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Thursday, March 27, 2014

Eliminate deer from area will decrese Garlic Mustard growth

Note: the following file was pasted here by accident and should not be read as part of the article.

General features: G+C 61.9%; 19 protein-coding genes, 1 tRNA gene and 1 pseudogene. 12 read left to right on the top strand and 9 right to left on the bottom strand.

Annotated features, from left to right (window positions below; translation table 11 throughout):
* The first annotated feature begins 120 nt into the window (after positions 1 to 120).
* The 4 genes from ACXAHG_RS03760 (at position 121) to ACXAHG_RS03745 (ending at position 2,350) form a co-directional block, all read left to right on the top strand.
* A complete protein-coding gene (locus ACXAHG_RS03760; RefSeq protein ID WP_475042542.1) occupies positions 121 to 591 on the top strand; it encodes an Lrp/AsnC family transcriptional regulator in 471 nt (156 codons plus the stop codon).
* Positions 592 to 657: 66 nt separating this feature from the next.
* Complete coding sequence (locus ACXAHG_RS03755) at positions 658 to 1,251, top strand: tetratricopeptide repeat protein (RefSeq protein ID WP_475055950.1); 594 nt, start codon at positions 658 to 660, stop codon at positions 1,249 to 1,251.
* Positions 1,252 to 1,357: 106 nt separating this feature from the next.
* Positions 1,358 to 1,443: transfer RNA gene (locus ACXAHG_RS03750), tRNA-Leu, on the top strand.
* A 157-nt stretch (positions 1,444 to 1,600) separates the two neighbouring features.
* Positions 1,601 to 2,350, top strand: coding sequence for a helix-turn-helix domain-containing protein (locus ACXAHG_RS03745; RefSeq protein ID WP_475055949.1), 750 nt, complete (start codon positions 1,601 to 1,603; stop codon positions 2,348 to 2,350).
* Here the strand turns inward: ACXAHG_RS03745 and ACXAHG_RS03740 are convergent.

In ecosystems worldwide, the presence of overabundant ungulates (e.g. deer, cows) and the invasion of exotic plants are disrupting native communities. A recent hypothesis causally links these problems implicating overabundant ungulates in enhancing invaders’ demographic success. We tested this hypothesis in a forest where white-tailed deer are over-abundant and garlic mustard is aggressively invading. Using long-term, replicated deer exclusion/deer access plot pairs, we quantified population density, growth, and decline of this invader and native plants. We conclusively demonstrate that deer are required for garlic mustard success; its local extinction is projected where deer are absent. Our findings provide the first definitive support connecting overabundant ungulates to enhanced invader success, with broad implications for bio-diversity and ecosystem function.

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